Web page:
Keep the aspidistra flowering

A few weeks ago we bought a handful of really interesting Australian plants at the Friends of Royal Botanic Gardens Cranbourne plant sale. A a week or two later, at the Friends of Royal Botanic Gardens Melbourne sale, we came home with a cardamom and an aspidistra. There were plenty of interesting species for sale but we wanted something plain and green for inside our new home.

I suppose the cardamom is a little interesting but in Melbourne and Sydney it won't flower or fruit. The aspidistra? Well we wanted a hardy indoor plant for a tough spot. That's what it's know for and that's why we wanted it. Propped on a small table in our dining room the commonly called Cast-iron Plant is living up to its name.

As often happens when you live with a plant, we discovered something new about it. It flowers! Of course I suspected it might flower, it being a flowering plant and all that, but I really hadn't thought about how it would do it. I don't think I've ever owned or grown an aspidistra before.

If you'd asked me what kind of flower it would produce I might have conjured up something rising to the height of the leaf, perhaps white in colour, dull no doubt.

Thinking more deeply, and botanically, I would have checked its familial relationship. Discovering it was in the family Asparagaceae, I might have switched to a tall flowering stalk with non-descript small flowers, perhaps white or maybe just greenish. Like an asparagus.

Nowadays though the family Asparagaceae is a broad church, including Yucca, Agave, Hosta and even the Australian Fringe-Lily Thysanotus. So the flower could look like anything really.

What it does look like is a star fungus, or perhaps one of those underground orchids that normally doesn't break through the litter. The bud, emerging from an underground stem, splits open like a sea anemone. Our flowers both have eight triangular petals, or petal-like bits.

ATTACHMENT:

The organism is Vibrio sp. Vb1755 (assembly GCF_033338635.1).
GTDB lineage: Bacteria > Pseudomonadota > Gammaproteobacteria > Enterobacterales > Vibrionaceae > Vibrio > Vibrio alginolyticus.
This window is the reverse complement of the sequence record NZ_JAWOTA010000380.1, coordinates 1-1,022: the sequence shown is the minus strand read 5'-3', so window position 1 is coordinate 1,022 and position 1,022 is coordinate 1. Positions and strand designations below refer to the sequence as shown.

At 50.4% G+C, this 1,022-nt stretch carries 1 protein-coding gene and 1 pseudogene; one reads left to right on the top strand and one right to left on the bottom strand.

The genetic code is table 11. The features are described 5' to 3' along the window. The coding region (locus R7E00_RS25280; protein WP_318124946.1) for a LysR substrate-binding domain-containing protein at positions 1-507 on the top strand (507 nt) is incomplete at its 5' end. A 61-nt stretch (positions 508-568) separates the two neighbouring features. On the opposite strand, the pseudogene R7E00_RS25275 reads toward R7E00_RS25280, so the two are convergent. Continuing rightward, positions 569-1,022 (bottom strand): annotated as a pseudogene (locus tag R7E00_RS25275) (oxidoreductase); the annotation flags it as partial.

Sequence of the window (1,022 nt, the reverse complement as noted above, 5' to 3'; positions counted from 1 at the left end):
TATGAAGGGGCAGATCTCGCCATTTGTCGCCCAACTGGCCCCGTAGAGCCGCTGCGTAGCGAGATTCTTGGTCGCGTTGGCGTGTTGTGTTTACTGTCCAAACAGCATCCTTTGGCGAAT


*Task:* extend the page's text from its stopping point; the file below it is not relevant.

In the middle...well it's a bit obscure down there. Looking at pictures and descriptions on the web I gather the male and female bits are fused together in the purple mass you can see in my top picture, with the stamens bent underneath (and not visible). All this is designed to attract tiny insects that live in the soil litter.

Within days of these flowers erupting in our pot, Terry Smyth, one of the enthusiastic horticulturists at Melbourne's Royal Botanic Gardens and someone unashamedly passionate about Chinese plants, took me for a tour of our Southern Chinese collection on the river side of the Ornamental Lake. Here it's dark and dry, a lot like our dining room. Here are quite a few aspidistras.

Not just Aspidistra elatior, the Cast-iron Plant. There are nearly a hundred described species, many of them only discovered in recent decades, and no doubt more to be discovered throughout Asia. On our tour Terry showed me this charming little spotted one, Aspidistra lurida. No flowers though. I had to return home to the darkest corner of our dining room to find those.

*Originally posted as 'Aspidistra flowers interestingly' but what a missed opportunity! Now renamed to pay homage to the cleverly titled George Orwell book I read as a young botanist and idealist.